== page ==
Certified & Registered Medical Assistants
RMA and CMA: Similarities and Differences
There is little doubt that Medical Assisting is one of the hottest, fastest growing careers in modern medicine. These talented, dedicated professionals can be found working in clinics, private practices, hospitals, nursing homes, and other healthcare facilities across the country. With the high demands placed on healthcare facilities and the increased regulations and guidelines of the industry, medical assistants are more in demand than ever and the demand is expected to keep growing. If you are considering becoming a medical assistant, you may be wondering if you should choose to become a Certified Medical Assistant (CMA) or a Registered Medical Assistant (RMA). While the two choices share a great deal of similarities, there are also some substantial differences to consider.
Education and Training for RMA and CMA
In some states, medical assistants are not required to have education beyond the high school level, and can receive on-the-job training. However, if you wish to become a CMA or RMA, you will be required to complete a properly accredited training program. Typically, these programs take around a year to complete and include coursework as well as hands-on practical experience. Typically, programs will include training in clinical duties including taking patient histories, drawing and analyzing tissue and fluid samples, taking x-rays, administering medications, assisting in office procedures, filing insurance claims, scheduling appointments, managing inventory, and more. If you plan to become a CMA or RMA, be sure the program you choose is accredited through either the Accrediting Bureau of Health Education Schools (ABHES) or the Commission on Accreditation of Allied Health Education Programs (CAAHEP).
RMA and CMA Similarities
The education, training, and job responsibilities of CMAs and RMAs are essentially the same. In addition, the general requirements for each credential are very similar. These requirements include evidence of completing a training program that is either ABHES or CAAHEP accredited, acknowledgement of skills and knowledge by certified coworkers, and eligibility to sit for the examination. While neither credential is required in most states, earning one or the other will help you land better jobs and earn higher salaries than medical assistants with no credentials.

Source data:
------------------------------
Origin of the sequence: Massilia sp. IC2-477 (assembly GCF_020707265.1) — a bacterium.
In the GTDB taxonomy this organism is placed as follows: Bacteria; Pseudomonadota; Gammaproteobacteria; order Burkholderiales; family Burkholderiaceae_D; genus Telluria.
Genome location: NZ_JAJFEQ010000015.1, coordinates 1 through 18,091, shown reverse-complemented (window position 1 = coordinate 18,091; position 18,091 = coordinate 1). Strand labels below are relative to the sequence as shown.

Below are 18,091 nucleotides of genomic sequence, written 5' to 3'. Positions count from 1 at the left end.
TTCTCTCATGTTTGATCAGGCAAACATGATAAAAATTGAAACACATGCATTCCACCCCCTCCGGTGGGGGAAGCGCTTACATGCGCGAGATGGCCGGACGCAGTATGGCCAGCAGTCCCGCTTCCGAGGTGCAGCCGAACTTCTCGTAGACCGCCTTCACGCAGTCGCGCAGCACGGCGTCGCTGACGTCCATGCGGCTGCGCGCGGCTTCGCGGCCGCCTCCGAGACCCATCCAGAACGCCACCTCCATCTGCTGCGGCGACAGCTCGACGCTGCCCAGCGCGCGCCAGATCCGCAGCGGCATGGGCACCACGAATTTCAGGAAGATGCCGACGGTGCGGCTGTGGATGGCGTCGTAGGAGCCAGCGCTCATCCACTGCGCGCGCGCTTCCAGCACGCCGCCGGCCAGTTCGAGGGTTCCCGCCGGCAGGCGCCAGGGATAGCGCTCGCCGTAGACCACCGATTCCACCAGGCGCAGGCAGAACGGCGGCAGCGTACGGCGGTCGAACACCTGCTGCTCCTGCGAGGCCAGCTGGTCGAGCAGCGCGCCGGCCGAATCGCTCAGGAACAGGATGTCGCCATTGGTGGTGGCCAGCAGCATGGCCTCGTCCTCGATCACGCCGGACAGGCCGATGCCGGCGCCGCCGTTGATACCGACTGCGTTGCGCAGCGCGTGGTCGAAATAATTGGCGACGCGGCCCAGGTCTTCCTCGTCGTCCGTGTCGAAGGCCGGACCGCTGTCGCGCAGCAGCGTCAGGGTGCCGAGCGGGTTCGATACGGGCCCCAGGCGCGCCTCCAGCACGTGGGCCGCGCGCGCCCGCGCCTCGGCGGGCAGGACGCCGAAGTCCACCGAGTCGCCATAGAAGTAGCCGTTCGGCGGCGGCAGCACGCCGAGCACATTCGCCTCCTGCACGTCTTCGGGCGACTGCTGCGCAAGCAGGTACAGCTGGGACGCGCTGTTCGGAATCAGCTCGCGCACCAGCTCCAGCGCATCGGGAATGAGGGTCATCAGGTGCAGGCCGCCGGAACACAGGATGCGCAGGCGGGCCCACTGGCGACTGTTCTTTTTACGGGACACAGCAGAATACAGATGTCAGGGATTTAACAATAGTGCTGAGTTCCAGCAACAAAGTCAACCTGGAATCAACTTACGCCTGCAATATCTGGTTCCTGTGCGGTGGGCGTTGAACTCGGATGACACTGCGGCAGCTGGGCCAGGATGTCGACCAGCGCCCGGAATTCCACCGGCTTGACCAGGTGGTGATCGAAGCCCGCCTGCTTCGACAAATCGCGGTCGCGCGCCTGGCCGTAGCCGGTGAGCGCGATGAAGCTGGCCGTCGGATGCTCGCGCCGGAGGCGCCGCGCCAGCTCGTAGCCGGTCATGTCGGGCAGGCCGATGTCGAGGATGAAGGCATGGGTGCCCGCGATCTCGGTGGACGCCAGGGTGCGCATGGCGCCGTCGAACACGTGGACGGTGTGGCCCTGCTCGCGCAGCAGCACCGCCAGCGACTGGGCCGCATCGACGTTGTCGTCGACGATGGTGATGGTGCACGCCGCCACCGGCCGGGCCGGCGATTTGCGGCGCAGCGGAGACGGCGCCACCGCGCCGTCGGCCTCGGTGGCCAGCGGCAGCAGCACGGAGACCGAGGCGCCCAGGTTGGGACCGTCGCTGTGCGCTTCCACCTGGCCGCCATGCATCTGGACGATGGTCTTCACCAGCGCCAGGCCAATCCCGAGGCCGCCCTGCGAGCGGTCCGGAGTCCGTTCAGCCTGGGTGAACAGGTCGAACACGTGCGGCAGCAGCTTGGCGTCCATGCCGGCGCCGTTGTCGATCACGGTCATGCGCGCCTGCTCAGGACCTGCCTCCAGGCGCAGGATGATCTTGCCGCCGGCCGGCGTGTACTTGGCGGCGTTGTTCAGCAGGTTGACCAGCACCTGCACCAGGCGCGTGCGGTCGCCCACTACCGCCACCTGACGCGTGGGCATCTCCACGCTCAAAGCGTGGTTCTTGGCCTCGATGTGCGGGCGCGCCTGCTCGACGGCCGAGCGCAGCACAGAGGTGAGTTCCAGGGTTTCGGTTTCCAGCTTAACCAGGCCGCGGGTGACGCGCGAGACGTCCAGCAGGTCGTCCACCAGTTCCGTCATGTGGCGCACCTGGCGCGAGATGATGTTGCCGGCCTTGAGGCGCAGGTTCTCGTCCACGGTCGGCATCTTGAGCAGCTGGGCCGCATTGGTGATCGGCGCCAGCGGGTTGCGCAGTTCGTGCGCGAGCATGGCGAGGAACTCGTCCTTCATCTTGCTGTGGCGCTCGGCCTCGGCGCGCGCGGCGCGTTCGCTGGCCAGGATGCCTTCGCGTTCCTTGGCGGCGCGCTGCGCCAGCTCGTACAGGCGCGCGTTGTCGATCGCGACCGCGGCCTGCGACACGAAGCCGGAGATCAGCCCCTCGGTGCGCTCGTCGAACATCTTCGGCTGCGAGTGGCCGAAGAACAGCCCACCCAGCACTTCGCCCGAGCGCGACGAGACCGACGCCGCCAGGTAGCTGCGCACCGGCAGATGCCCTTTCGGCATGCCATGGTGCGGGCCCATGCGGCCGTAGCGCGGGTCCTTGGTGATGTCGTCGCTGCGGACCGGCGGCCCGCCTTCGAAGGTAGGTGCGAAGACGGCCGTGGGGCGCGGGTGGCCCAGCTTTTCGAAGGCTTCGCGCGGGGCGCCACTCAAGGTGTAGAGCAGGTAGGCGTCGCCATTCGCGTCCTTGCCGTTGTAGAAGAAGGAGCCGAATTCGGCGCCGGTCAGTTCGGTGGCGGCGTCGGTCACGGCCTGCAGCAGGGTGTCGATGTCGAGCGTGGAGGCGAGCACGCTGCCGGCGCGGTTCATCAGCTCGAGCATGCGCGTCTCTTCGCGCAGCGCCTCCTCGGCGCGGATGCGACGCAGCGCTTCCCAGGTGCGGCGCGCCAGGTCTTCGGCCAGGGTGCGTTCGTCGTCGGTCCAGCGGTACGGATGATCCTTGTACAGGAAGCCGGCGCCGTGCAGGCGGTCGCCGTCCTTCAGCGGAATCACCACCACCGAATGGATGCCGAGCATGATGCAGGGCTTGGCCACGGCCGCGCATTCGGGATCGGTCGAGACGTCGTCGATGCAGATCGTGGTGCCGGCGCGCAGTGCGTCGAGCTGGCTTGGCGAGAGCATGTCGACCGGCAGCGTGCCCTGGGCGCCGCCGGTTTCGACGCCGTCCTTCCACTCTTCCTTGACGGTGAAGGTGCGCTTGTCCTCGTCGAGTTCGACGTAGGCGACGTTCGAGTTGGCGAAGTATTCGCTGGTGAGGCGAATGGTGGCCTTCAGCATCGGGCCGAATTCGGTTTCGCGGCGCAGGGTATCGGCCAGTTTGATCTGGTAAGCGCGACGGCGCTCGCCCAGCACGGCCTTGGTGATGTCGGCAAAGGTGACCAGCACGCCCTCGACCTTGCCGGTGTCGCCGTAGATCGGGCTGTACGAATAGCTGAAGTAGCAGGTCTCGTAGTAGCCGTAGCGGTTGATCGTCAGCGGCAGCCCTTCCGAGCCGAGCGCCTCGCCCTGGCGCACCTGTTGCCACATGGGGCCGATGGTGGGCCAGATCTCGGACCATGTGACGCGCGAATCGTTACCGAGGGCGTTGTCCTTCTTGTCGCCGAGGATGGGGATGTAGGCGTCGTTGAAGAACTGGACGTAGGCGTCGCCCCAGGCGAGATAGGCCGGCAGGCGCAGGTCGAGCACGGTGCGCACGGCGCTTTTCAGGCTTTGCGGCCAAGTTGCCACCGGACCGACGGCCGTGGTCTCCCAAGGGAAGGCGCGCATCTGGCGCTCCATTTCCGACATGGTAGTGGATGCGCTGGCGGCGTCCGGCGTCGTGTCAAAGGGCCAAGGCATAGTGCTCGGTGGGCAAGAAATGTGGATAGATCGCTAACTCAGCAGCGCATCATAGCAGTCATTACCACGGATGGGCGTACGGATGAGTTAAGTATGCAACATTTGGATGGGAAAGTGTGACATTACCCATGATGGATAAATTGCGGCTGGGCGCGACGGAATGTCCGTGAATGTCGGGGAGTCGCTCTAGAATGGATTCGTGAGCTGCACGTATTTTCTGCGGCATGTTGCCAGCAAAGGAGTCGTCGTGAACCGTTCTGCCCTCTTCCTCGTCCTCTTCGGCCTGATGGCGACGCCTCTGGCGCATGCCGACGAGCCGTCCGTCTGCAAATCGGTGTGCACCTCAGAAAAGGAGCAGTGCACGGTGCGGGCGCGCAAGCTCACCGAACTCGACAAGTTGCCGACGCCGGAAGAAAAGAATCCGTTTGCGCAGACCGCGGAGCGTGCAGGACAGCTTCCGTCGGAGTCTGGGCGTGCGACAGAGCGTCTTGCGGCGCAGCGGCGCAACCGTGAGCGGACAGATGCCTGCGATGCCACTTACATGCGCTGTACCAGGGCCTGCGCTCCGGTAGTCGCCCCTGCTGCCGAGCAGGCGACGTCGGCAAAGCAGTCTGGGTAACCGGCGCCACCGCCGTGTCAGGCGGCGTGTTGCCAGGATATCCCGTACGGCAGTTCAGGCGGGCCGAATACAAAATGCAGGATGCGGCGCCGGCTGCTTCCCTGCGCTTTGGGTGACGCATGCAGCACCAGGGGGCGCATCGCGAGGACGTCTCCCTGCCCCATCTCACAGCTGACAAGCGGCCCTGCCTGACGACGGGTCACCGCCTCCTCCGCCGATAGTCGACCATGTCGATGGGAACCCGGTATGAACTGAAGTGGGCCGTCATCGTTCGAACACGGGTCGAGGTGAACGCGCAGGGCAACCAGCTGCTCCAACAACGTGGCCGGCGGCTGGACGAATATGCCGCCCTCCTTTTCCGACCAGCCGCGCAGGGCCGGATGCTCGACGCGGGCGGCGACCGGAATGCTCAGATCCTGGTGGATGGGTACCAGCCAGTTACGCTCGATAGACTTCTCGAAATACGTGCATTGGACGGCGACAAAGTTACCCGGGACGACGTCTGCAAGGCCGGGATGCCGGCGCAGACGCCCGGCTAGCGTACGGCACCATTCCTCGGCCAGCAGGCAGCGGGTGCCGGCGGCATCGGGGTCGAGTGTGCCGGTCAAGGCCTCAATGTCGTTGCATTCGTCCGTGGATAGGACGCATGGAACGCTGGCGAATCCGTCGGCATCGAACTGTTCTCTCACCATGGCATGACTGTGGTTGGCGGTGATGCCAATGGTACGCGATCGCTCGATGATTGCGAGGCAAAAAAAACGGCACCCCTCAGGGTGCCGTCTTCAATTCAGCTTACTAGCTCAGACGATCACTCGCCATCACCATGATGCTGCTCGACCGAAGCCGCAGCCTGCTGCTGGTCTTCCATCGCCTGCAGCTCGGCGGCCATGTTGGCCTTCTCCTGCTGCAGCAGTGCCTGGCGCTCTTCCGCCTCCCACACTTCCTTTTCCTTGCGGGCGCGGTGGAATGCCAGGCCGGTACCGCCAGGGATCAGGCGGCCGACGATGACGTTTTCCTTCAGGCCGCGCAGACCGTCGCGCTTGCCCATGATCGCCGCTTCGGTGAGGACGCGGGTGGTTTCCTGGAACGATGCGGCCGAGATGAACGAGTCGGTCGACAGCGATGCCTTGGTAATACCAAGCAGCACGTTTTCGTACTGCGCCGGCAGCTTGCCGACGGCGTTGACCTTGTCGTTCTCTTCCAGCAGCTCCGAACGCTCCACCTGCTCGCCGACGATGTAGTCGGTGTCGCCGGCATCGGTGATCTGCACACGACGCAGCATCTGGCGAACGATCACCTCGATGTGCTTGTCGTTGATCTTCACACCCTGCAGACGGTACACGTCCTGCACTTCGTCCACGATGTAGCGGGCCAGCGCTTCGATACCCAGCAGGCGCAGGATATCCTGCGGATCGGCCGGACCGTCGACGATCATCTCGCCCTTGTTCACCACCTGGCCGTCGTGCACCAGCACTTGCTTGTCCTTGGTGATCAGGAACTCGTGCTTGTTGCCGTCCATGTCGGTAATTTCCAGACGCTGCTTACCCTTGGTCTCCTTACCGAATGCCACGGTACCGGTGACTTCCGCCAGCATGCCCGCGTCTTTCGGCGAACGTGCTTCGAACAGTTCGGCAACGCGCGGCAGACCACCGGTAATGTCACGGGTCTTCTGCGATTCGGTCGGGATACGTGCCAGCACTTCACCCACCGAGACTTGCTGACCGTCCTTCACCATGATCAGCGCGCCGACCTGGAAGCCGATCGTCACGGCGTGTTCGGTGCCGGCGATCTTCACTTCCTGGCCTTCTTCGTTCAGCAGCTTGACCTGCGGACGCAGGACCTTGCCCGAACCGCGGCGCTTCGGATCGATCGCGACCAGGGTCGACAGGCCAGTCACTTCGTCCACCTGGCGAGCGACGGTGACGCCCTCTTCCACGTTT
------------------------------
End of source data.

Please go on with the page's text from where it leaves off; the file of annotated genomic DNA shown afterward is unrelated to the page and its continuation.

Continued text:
Differences Between the RMA and CMA Credentials
The Registered Medical Assistant credential, or RMA, is offered through the American Medical Technologists (AMT). To qualify for this credential, candidates must meet one of these requirements: recent graduate of an accredited program, recent graduate of a medical program through the United States Armed Forces, five years of experience as a medical assistant, meet requirements for instruction of a medical assistant training program, or prove completion of another approved medical assistant certification. The fee for the examination is $100. Applications and fees should be submitted at least 3-4 weeks prior to the desired testing date. The test includes between 200 and 210 questions over a three-hour time period. General topics of the examination include anatomy and physiology, medical law and ethics, medical terminology, insurance and finance, and clinical medical assisting topics.
The Certified Medical Assistant, or CMA, is offered through the American Association of Medical Assistants (AAMA). In order to attain this credential, candidates must be recent graduates of a properly accredited program with verification of satisfactory program completion, or may be nonrecent graduates of an accredited program with transcripts from the program. The fee for the examination is $125 for members of the AAMA, or $250 for nonmembers. Candidates who meet eligibility requirements may apply and sit for the examination. The test consists of 200 multiple-choice questions and is taken over four 40-minute time periods. General topics of the examination include anatomy and physiology, medical terms and expressions, clinical and administrative procedures, lab procedures, and legal rules and regulations.
Other Differences Between RMA and CMA
Employers across the country recognize both the RMA and the CMA and will show a preference in hiring candidates who have one of these credentials. There are some differences to consider, however. Completing the Certified Medical Assistant examination offered by the AAMA provides you with the title of Certified Medical Assistant. The credential must be renewed every 5 years through continuing education and other requirements. The Registered Medical Assistant certification offered through the AMT is endorsed by the National Commission for Certifying Agencies and can be maintained by paying an annual $50 membership fee.
While both certifications are very similar, many training schools, employers, and state boards see the CMA credential as the ‘gold standard’ for this career field, and medical assistant pay often reflects this. According to Payscale, the average pay for an RMA with between 1-4 years of job experiences is around $26,900 a year. In comparison, the average pay for a CMA with identical experience and training is around $29,950 a year.
Regardless of which credential you choose, getting your medical assistant credential is a great idea. This is one of the fastest growing career fields of today, with an expected 35% increase in open positions in coming years. Considering that medical assistants with credentials will likely have first choice of the best jobs, this step is a necessity for anyone with high career goals.